Oren Gilad:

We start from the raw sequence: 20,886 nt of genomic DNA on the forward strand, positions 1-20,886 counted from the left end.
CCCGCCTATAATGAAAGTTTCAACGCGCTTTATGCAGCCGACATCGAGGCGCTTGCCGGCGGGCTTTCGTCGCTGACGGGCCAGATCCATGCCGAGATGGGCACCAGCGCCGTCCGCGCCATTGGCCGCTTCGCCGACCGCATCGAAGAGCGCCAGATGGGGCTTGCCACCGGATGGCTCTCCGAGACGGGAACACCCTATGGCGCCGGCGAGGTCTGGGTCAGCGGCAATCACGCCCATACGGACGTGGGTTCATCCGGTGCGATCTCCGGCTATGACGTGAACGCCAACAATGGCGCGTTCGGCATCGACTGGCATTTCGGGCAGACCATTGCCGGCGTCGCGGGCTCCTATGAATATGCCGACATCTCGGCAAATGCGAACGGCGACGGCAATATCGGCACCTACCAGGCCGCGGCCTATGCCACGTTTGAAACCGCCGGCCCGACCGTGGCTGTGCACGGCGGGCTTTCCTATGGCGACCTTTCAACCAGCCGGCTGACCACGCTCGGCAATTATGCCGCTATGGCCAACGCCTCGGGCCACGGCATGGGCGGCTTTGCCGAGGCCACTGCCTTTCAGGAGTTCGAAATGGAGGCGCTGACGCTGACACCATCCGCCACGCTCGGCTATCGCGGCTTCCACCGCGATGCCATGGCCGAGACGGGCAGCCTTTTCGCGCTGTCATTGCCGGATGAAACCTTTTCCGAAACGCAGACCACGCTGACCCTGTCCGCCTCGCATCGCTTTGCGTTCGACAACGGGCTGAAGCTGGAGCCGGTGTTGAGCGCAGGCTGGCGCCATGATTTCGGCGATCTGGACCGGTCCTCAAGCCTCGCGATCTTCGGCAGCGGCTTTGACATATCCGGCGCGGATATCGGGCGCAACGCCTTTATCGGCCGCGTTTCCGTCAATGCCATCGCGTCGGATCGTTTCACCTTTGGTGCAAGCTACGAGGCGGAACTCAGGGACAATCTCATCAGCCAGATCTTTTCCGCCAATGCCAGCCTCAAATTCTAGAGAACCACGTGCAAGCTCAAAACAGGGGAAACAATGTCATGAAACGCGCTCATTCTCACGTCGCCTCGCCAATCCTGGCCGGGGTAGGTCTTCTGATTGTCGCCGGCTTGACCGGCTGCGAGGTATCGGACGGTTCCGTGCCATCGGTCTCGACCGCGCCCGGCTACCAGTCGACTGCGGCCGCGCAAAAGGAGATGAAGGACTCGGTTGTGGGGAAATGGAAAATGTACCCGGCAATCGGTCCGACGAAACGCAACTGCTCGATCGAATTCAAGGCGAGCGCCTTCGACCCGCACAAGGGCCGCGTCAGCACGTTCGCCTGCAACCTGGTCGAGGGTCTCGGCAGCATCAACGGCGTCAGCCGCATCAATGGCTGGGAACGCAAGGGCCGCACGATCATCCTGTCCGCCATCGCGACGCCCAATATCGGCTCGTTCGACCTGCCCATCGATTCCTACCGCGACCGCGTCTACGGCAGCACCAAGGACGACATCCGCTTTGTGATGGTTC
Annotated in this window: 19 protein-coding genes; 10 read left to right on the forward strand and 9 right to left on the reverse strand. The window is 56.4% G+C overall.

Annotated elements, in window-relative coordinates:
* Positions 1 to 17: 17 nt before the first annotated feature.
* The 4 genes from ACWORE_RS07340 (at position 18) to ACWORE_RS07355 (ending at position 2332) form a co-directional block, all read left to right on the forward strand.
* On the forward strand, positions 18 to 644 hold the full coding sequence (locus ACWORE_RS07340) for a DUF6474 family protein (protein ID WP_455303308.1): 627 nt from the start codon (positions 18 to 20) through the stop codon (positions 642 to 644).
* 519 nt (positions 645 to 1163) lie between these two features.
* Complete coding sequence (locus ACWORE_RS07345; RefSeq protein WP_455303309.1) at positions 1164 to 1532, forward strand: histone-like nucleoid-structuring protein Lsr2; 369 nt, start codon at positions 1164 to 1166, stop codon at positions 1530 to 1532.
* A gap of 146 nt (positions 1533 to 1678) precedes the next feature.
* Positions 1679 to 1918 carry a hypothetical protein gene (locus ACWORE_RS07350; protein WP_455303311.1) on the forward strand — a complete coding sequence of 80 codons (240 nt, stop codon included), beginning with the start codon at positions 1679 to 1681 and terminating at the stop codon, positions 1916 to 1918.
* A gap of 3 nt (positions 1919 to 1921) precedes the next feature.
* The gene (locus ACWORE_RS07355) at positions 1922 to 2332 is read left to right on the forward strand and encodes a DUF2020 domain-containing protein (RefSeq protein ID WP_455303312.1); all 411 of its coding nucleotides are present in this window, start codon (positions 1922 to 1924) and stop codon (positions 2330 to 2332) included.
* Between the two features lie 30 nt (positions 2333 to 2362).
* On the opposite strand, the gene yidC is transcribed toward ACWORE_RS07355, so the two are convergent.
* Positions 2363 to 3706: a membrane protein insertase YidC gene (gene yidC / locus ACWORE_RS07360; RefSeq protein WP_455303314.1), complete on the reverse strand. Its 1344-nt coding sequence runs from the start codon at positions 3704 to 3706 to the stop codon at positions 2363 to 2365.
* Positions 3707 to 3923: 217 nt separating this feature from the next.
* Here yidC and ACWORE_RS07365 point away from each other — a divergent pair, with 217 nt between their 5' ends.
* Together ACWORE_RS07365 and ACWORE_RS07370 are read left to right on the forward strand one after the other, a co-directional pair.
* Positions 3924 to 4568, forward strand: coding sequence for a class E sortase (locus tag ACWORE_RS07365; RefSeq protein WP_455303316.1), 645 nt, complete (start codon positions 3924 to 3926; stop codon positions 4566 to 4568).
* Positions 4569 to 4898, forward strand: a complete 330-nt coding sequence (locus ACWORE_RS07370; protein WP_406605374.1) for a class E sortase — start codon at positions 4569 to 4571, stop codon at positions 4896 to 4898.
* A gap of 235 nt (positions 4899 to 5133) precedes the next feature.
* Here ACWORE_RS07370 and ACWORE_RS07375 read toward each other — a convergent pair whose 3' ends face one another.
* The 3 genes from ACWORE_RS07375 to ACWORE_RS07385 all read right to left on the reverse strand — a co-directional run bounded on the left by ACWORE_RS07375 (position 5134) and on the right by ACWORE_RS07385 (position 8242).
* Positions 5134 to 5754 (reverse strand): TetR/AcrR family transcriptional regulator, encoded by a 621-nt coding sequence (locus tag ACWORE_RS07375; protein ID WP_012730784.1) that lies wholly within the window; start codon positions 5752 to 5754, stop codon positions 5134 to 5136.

Anyone who has ever visited “Ach Sheli Gibor” knows that it is a special place. Hebrew for “my brother, the hero”, Ach Sheli Gibor is a sandwich shop-minimartrest stop all rolled into one. Located at the junction between Shechem and the community of Itamar, the stop is decorated with flags, army hats, tags and memorabilia and is furnished with couches and a television, giving soldiers a comfortable place to hang out during their time off from the adjacent army base. Soldiers and tourists alike can expect to be warmly greeted by the friendly owner, Oren Gilad. Despite the perpetual smile on Oren’s face, life has not always been easy for him. His story begins in Afula where he was born in 1973. Oren’s father taught physical education and his mother worked as a cook in a school cafeteria. In the winter of 1986, after befriending Gershon Mesika, one of the original pioneers of the settlement movement, the Gilad family visited Mesika’s hometown of Elon Moreh. Inspired by their visit, and guided by their faith in God and His Bible, they decided to move to Elon Moreh the following summer. In 1992, Oren began his army service in the elite Golani Brigade of the Israel Defense Forces. As a soldier he traveled all over the country and it was during this time that he first noticed the lack of rest stops for soldiers. He dreamed that one day he would open a welcoming place for soldiers, a place where soldiers could visit, relax and feel at home, a place where they would be greeted with an appreciative smile, a positive word, a “how are you?” or “Shabbat Shalom”. He dreamt of opening a place he wished he had had as a soldier. It was a summer night in 1995 that changed his life forever. Oren was home on a routine break from the army when he and a friend decided to drive from Elon Moreh to Netanya. As they passed Shechem, they noticed a group of Arabs standing in the middle of the road. Trying not to hit the Arabs, the pair swerved, crashing into a ditch. As it were, the Arabs had purposely stood on the road waiting for a Jewish car to fall into their trap so that they could quickly surround the car and lynch the people inside. Oren immediately understood what was happening and responded quickly, shooting his rifle in the air. He managed to successfully frighten away the terrorists; unfortunately, nearby IDF forces heard the gunshots and thinking it was a terrorist shooting, shot Oren in the leg. Oren’s leg was permanently damaged in the terrifying incident, making him unfit to continue his service in a combat unit. After recovering from his wound, he was honorably discharged. Devastated, Oren spent three years in San Diego, California where he worked at a 99 cent store. It was there that Oren learned the nuts and bolts of running a business and the importance of customer service. Returning to Israel in 1998, Oren bought a minimart in the Samaria community of Maale Levonah. He had planned to open a clothing shop, but his plans changed with the outbreak of the second intifada. Remembering his dream as a soldier years earlier, Oren bought the rights to Ach Sheli Gibor. Ach Sheli Gibor was originally established by parents who had lost their child during the first Intifada. In 1987, 8-year-old Rami Chaba was kidnapped from his home in Elon Moreh and brutally murdered by Arab terrorists in a cave just outside the community. After the tragedy, the Israeli Government gave his family a shipping container in which they could set up a store, to help them earn a living. They named the store Ach Sheli Gibor. Sadly, the family never recovered from the loss, and was forced to sell the shop. On November 15, 2000 Oren re-opened the store and has been in business ever since. Over the years, hundreds of CFOIC Heartland groups have visited Ach Sheli Gibor. They have left wonderful souvenirs including American army mementos, and a beautiful sketch which says “Masada will not fall again”. One customer bought 200 Israeli flags and another gave Oren $500 to treat the soldiers to sandwiches. Each and every time a group comes Oren is so appreciative. His message to them is simple: “I’m so happy you come to see what it’s like here with your own eyes. The media will tell you one thing, but when you come you see that the people here just want to raise their families and live in peace.” At the age of 37 Oren was seemingly content. He was living in Samaria, and owned a successful business. He had experienced ups and downs and yet he had done everything he had set out to do in life. He had left religious practice some years earlier, but that changed when he began thinking about his faith in a more serious way and asking existential questions about the world and his purpose in it. He flew to the grave of a famous Rabbi in the Ukraine to look for answers. Soon after, he returned to his faith and decided to start actively looking for a wife. That year Oren met Racheli. She was the daughter of old family friends. On their first phone conversation Oren confidently told her “you are going to be my wife and we are going to have 10 children.” She thought he was nuts, but they met in person a week later. Three weeks later Oren invited Racheli to attend an appearance he was making on an Israeli cooking show. He surprised her by calling her to join him on stage and proposing marriage in front of the audience. Shocked, Racheli said yes, and they married that summer. Today Oren and Racheli live in the Samaria city of Ariel. They are parents to three beautiful children: 5 year old Peleg, 3 and half year old Afik and 3 month old Nahal. Each of their children’s names is somehow connected to water, symbolizing the importance of the next generation. “My name, Oren, means pine tree. Just as a tree cannot grow without water, we cannot grow and flourish as a people without the next generation.”